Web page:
Thursday, 25 March 2021 13:19

How Floods Created the Great Sacandaga Lake

By Fred Wilhelm | Sponsored by The Saratoga County History Roundtable | History
1913 Flood takes out bridge at South Glens Falls (Chapman Museum). Photo provided by The Saratoga County History Roundtable. 1913 Flood takes out bridge at South Glens Falls (Chapman Museum). Photo provided by The Saratoga County History Roundtable.

Before the 20th century, the upper Hudson River was used commercially as a conduit to ship timber logs downstream to the paper mills along the river.  Logs were stored in pens until the spring melt in the upper Hudson region significantly increased the flow of the river. When the flow rate was right, the pens were opened and the logs were sent careening downstream to the mills.  The Sacandaga River joins the Hudson River at Hadley, with each river providing approximately equal flows.  The watershed of the Sacandaga River alone is approximately 1000 square miles, so the melt of the winter snowfall could provide a large amount of runoff.

Each spring, the flow of the Hudson would increase significantly, but periodically there would be a combination of warm temperatures, high local rainfall, and a large snow cover to produce extraordinary runoff over a short amount of time, called a freshet.   Flooding was also a major concern to the paper mills and other businesses along the river, causing severe economic dislocation 

For almost 300 years floods had devastated the upper Hudson from Luzerne to Albany and points south, as recounted in Munsell’s Annals of Albany, 1850

April 30-May 3, 1639 “Whilst I was at Fort Orange, the 30th of April, there was such a high flood at the island on which Brand-pylen lived, - who was my host at this time - that we were compelled to leave the island, and go with boats into the house, where there were four feet of water. This flood continued three days, before we could use the dwelling again. The water ran into the fort and we were compelled to repair to the woods, where we erected tents and kindled large fires.” – Description of the Hudson flood of 1639 by a visitor to Albany named DeVrie

March, 1646. “The winter which had just terminated, was remarkably long and severe. The North (Hudson) River closed at Rensselaerswyk, on the 24th November, and remained frozen some four months. A very high freshet, unequalled since 1639, followed, which destroyed a number of horses in their stables; nearly carried away the fort, and inflicted considerable other damage in the colonie.

March,1790. Flooding on the Hudson River, as described by the Albany Register for March 29, 1790, was initiated by a week of heavy rains. “The weather for a week past being uncommonly moderate, and attended with considerable falls of rain and some slight snows, raised the river to such a degree on Saturday last, completely to carry off the ice; and as by accounts from Poughkeepsie, &c. the river has been some time since clear.

March,1818. This flood appears to have been quite sizeable according to Munsell. “The water rose to great height in the river the night of the 3d March, so that several families in Church St. would have perished if they had not been rescued. The water was two feet deep in the bar room of the Eagle Tavern, on the southeast corner of South Market and Hamilton streets. Sloops were thrown upon the dock, and the horse ferry boat was driven about half way up to Pearl Street. A family occupied a house on the island opposite the city, who were rescued by the people of Bath. So great a freshet had not been known in forty years.”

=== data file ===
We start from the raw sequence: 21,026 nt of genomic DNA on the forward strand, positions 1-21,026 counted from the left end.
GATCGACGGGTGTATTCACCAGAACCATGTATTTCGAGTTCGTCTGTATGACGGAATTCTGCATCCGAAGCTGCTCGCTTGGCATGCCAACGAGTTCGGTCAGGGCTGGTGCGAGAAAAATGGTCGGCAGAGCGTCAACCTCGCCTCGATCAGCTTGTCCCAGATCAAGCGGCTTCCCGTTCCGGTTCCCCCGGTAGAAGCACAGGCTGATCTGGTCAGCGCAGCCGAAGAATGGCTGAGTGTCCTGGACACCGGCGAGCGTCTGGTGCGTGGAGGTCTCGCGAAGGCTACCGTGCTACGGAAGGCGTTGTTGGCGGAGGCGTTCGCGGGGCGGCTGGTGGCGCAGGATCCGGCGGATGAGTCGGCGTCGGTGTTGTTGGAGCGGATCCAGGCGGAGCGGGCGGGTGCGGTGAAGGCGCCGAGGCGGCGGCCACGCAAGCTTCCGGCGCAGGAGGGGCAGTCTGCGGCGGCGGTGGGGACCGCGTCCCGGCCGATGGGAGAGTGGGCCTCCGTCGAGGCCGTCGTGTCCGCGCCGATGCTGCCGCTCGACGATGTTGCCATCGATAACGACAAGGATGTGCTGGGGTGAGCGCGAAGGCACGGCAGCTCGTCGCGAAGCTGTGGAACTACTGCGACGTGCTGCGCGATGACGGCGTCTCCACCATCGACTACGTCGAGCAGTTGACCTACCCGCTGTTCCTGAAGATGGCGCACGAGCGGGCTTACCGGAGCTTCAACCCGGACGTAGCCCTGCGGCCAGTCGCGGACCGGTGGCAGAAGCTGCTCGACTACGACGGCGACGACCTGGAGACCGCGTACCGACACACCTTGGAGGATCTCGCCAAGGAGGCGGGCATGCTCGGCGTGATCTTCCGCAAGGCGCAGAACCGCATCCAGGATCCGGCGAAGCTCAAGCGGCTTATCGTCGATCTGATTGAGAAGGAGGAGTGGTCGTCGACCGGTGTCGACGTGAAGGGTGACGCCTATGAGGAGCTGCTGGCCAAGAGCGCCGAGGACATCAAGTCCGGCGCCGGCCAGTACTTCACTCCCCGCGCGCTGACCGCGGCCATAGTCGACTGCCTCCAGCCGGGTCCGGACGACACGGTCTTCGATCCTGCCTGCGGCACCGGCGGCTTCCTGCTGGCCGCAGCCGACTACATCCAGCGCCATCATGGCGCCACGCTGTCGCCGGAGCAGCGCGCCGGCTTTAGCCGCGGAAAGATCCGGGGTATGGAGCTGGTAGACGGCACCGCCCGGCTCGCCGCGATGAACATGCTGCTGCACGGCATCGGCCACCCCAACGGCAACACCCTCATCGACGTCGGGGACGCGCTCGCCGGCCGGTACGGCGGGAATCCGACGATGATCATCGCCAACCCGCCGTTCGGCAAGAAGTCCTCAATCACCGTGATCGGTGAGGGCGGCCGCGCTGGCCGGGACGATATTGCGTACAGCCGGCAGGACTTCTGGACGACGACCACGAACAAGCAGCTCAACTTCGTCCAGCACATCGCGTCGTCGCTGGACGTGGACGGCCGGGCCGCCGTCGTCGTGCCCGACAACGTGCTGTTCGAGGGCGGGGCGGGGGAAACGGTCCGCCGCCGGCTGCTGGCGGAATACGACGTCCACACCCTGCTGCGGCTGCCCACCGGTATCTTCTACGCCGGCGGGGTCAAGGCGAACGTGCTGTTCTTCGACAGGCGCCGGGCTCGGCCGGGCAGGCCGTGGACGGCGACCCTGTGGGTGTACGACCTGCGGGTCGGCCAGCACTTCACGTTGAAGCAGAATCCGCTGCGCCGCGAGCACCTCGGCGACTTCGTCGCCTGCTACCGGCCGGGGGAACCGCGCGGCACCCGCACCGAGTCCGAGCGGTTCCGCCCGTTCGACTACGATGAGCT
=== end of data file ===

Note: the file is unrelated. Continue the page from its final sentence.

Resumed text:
Flooding continued on a regular basis, but 1913 was to prove the turning point. At Fort Edward -the highest recorded flood level - 34 feet - was reached on March 14, 1913 causing general devastation in the area . The floods waters were severe enough that year to wash out the bridge connecting Glens Falls and South Glens Falls.  The bridge fell on March 27, 1913 at 9:55 p.m.  This flow rate caused major flooding to the downstream communities of Glens Falls, Waterford, Green Island, Cohoes, Rensselaer and Albany.

There were enough similar events, loss of property, and damage to infrastructure that the communities and businesses along the Hudson River asked the New York State Legislature to take action to control the water flow.  These organizations and municipalities provided the funds to build the reservoir as a water storage facility. 

As a result of the 1913 flood, the Legislature passed the Burd Amendment allowing the use of 3% of the New York State Forest Preserve for the purpose of creating reservoirs to regulate stream flow. In 1922 the Legislature formed the Hudson River Regulating District. The purpose of the Regulating District was  “to regulate the flow of the Hudson and Sacandaga Rivers as required by the public welfare including health and safety.” In 1927 construction began on the  Conklingville Dam. The dam was completed three years later and the flooding of the reservoir began March 27, 1930. After almost 300 years It took the major flooding of March, 1913 to finally get the Legislature to move forward on authorizing the building of the Sacandaga Reservoir.

Fred Wilhelm is a retired General Electric engineer who lives along Great Sacandaga Lake. He has an interest in not only how the Lake was built and controlled, but WHY it was built-in the first place. 

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